People are calling for a Labour MP to be sacked after his comments are compared to ‘Nazi thinking’
A veteran Labour MP is at the centre of a growing storm over his comments that employers should not have to pay the National Living Wage (NLW) for some “low-productivity” workers who are “incapable of enough output” to warrant the same money as everyone else. But campaign groups have compared his stance to ‘Nazi thinking’, with people saying he should retract his comments or face the sack from his parliamentary role. Because the MP made the comments about disabled people.
“Opportunities for all”
Frank Field is the MP for Birkenhead and Chair of the House of Commons Work and Pensions Select Committee. It was in his latter role that he contributed to a report [pdf] on “transforming employment for disabled people and those with health conditions”. The collection of essays for the Learning and Work Institute (L&W) and The Shaw Trust was called “Opportunities for All”. It was a response [pdf p7], in part, to the Department for Work and Pensions (DWP) Green Paper [pdf] called Improving Lives, from October 2016. And it aimed to collect ideas from people with “expertise” [pdf p8] in disability, health and employment.
But Field has sparked controversy for a specific idea he tabled.
In the report, he said [pdf p111/112]:
One idea that has been mooted is to grant a specific exemption to the [NLW] to those whose disabilities are deemed so severe that they will never be capable of enough output to warrant payment of the minimum wage, but who might nevertheless enjoy significant wellbeing gains from involvement in an appropriate workplace environment. Such workers might be permitted to earn a small amount of money a week with zero or negligible impact on their ESA award.
Nothing new under the sun
This section is not taken out of context. Previously in his essay, Field argued [pdf p111] that some disabled people are “further adrift” from employment because of the NLW. This is because, he says [pdf p111], their work has “an economic value below the legal minimum wage”. He says [pdf p111] his idea is to help employers “to take on low-productivity disabled workers”.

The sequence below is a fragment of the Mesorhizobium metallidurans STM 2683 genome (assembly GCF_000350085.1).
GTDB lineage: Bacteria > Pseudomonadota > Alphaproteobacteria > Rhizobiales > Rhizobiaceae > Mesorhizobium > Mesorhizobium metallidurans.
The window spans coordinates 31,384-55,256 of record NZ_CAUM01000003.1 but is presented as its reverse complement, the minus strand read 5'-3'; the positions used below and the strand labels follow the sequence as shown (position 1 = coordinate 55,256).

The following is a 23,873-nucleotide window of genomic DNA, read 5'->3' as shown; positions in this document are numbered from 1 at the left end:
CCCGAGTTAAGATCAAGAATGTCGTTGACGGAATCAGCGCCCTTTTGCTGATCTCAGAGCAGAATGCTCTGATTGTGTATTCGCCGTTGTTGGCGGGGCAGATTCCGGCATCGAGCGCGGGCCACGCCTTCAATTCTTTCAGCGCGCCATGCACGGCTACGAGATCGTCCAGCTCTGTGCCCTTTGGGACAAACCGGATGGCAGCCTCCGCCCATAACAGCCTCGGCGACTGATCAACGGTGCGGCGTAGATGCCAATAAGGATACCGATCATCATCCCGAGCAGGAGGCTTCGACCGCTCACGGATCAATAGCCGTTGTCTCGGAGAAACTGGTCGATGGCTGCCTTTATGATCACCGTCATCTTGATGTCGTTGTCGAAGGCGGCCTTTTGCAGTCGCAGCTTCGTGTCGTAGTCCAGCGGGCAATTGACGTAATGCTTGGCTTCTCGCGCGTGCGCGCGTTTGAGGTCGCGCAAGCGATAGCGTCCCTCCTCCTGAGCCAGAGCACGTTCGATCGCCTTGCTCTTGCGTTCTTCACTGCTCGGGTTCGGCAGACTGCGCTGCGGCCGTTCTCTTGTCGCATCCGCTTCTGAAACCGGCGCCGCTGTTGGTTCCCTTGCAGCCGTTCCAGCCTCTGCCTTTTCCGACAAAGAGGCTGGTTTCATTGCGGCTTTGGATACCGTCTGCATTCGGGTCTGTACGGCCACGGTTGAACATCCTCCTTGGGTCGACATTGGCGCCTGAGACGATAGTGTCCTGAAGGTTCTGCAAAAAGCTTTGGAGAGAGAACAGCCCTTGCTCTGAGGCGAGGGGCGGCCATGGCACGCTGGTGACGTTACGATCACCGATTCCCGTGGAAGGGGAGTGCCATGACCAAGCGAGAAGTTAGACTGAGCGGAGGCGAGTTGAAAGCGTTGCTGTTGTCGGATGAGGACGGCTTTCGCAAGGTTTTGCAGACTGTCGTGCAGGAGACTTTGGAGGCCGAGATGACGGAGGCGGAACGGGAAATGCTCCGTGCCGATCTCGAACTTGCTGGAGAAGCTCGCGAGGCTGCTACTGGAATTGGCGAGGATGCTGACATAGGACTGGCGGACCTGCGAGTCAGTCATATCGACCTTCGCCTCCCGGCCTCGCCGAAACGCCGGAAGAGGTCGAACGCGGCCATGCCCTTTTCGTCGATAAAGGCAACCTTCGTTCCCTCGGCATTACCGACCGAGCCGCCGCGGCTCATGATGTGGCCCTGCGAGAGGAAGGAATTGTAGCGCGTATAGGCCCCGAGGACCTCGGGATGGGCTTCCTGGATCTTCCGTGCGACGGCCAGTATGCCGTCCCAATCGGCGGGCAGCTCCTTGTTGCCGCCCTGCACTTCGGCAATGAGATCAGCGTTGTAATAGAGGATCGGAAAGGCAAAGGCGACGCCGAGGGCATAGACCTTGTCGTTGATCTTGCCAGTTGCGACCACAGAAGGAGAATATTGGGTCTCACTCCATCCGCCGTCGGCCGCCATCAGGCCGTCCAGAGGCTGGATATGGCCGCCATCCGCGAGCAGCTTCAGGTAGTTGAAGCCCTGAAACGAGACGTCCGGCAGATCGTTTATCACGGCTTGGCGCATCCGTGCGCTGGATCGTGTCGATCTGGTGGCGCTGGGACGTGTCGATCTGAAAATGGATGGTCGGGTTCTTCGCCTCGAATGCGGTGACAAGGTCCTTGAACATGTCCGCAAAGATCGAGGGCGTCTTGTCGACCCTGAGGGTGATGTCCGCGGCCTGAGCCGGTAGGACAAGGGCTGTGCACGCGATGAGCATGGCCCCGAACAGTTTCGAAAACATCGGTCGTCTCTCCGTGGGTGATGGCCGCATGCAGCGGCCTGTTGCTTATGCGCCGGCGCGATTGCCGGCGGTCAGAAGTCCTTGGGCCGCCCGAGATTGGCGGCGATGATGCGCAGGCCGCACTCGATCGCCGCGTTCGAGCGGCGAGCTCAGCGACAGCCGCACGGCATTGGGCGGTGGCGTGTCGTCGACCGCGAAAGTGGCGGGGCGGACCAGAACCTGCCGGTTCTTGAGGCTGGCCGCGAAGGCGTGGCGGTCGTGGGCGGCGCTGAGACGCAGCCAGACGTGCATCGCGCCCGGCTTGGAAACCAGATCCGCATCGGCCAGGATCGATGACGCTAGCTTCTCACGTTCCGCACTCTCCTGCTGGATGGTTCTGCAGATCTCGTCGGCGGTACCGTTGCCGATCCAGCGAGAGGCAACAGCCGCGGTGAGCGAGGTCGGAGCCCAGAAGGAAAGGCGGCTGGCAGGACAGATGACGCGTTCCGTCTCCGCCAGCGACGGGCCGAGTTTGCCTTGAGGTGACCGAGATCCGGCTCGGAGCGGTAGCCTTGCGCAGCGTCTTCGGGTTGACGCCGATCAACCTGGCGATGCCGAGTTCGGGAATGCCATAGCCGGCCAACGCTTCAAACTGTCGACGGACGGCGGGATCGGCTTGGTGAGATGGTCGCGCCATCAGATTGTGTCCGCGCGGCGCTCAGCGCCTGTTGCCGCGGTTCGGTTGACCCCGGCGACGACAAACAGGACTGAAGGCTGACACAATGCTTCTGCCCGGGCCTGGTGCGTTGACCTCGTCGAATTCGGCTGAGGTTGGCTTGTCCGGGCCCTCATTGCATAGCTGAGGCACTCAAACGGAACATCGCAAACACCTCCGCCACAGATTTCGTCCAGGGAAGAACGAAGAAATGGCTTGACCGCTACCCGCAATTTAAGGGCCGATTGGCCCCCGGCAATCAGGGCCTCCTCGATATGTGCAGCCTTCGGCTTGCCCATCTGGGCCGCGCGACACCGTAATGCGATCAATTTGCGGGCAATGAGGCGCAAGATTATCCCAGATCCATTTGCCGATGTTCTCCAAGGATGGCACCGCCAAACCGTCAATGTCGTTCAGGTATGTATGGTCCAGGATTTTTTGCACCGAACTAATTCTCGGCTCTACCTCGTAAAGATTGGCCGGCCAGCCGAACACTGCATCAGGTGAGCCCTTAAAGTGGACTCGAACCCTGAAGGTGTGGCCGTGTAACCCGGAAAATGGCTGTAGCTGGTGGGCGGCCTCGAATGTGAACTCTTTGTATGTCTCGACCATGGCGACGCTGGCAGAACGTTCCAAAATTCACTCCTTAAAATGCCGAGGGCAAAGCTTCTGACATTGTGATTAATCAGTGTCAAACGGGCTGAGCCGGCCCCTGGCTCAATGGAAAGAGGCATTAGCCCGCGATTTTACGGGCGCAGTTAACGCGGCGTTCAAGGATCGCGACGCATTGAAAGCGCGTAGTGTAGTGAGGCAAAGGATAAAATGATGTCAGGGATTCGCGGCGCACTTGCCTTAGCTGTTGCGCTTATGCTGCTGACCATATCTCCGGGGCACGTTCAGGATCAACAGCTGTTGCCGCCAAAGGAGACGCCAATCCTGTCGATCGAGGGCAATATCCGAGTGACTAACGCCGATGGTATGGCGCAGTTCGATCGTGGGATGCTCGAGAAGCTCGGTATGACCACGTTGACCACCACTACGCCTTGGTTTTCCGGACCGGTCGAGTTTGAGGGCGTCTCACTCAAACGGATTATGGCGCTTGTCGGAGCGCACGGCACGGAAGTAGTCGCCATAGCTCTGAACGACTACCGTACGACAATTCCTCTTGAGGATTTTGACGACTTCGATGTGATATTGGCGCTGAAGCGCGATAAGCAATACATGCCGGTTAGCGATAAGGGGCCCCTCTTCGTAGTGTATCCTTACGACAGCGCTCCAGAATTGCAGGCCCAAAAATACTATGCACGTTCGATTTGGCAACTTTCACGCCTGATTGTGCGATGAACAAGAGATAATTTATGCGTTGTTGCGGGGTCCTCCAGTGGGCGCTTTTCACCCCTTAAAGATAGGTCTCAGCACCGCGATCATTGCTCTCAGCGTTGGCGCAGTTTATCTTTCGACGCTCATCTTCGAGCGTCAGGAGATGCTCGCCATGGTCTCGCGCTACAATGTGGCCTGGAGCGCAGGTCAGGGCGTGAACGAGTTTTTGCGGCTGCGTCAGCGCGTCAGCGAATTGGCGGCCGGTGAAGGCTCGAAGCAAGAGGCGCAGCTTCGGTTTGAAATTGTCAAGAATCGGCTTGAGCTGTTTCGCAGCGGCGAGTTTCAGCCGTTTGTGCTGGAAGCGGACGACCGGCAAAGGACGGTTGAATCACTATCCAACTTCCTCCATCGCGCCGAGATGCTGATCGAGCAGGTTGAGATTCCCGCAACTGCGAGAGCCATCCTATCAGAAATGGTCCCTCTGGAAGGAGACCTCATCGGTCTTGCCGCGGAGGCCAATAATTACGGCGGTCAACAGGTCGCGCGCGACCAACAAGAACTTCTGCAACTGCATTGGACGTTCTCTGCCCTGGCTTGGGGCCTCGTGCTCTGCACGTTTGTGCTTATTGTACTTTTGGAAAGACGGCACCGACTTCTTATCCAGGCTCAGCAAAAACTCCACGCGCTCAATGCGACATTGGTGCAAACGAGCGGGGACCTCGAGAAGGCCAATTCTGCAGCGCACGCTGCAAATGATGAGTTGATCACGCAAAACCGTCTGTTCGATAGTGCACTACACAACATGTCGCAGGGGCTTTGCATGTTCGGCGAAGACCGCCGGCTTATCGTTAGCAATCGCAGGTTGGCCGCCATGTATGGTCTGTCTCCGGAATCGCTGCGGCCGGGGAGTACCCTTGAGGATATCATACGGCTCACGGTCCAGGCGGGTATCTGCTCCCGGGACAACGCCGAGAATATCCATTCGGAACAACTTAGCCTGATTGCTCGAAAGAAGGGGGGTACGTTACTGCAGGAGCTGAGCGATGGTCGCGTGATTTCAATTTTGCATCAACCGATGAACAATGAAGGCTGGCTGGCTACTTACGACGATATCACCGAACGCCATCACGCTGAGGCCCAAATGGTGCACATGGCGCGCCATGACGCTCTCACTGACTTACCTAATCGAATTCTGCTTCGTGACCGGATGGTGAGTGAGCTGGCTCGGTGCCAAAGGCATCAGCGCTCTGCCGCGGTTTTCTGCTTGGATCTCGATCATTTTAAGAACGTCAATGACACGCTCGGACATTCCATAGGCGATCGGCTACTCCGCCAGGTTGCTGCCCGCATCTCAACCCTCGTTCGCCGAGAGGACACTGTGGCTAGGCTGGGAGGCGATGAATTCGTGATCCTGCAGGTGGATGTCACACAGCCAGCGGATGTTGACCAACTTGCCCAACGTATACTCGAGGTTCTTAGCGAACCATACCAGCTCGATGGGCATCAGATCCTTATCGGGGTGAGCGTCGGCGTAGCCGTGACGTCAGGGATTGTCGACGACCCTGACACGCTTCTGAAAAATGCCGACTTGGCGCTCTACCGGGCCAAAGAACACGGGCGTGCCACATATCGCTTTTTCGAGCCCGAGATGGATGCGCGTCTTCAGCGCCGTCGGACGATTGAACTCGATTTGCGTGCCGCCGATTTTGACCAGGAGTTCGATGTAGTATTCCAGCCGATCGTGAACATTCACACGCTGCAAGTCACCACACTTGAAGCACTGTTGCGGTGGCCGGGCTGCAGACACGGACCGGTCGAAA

But Field’s suggestion is not new. Because in 2014, former Welfare Reform Minister Lord Freud said at a conference that some disabled people were “not worth” the minimum wage. As The Independent reported, Freud was recorded saying:
There is a small… there is a group, and I know exactly who you mean, where actually as you say they’re not worth the full wage, and actually I’m going to go and think about that particular issue, whether there is something we can do nationally, and without distorting the whole thing, which actually if someone wants to work for £2 an hour, and it’s working can we actually…
Freud issued a full apology over his comments. But at the time, the then PM David Cameron distanced himself from Freud’s comments after Ed Miliband intervened. Cameron said they weren’t his views and that:
Of course disabled people should be paid the minimum wage…
Field told The Canary:
The idea that this is about cutting the NLW is absurd. It is about building a properly resourced package, including work buddies, if we are to provide the stepping stones that will enable people living with severe disabilities to achieve a life’s ambition to work. How do we ensure they can fulfil that ambition, in a way which ensures employers meet the sacrosanct requirement to pay the NLW, which is proving incredibly difficult under the present system? Not to have that discussion is a betrayal of disabled people and I am not prepared to do that. We must have the courage to consider ideas like this one, building ways into gainful, meaningful work. Individuals and organisations who claim to represent the views of disabled people should be demanding that politicians discuss ideas like these that could make the dream of work a reality, not trying to silence the debate.